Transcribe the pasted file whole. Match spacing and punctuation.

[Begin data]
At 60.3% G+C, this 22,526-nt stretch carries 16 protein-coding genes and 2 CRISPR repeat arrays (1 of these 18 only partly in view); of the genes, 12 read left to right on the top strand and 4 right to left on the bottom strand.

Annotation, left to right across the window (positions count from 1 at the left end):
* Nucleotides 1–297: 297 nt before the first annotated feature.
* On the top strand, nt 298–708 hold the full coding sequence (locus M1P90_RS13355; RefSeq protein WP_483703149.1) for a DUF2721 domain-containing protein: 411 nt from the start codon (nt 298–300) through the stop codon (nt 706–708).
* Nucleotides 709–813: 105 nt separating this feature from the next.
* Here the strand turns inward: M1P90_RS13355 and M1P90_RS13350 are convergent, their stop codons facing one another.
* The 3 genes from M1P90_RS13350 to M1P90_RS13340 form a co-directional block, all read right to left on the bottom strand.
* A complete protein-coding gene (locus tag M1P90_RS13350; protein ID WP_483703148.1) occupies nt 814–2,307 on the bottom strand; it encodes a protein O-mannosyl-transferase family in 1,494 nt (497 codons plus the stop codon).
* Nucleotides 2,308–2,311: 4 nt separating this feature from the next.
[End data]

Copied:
At 60.3% G+C, this 22,526-nt stretch carries 16 protein-coding genes and 2 CRISPR repeat arrays (1 of these 18 only partly in view); of the genes, 12 read left to right on the top strand and 4 right to left on the bottom strand.

Annotation, left to right across the window (positions count from 1 at the left end):
* Nucleotides 1–297: 297 nt before the first annotated feature.
* On the top strand, nt 298–708 hold the full coding sequence (locus M1P90_RS13355; RefSeq protein WP_483703149.1) for a DUF2721 domain-containing protein: 411 nt from the start codon (nt 298–300) through the stop codon (nt 706–708).
* Nucleotides 709–813: 105 nt separating this feature from the next.
* Here the strand turns inward: M1P90_RS13355 and M1P90_RS13350 are convergent, their stop codons facing one another.
* The 3 genes from M1P90_RS13350 to M1P90_RS13340 form a co-directional block, all read right to left on the bottom strand.
* A complete protein-coding gene (locus tag M1P90_RS13350; protein ID WP_483703148.1) occupies nt 814–2,307 on the bottom strand; it encodes a protein O-mannosyl-transferase family in 1,494 nt (497 codons plus the stop codon).
* Nucleotides 2,308–2,311: 4 nt separating this feature from the next.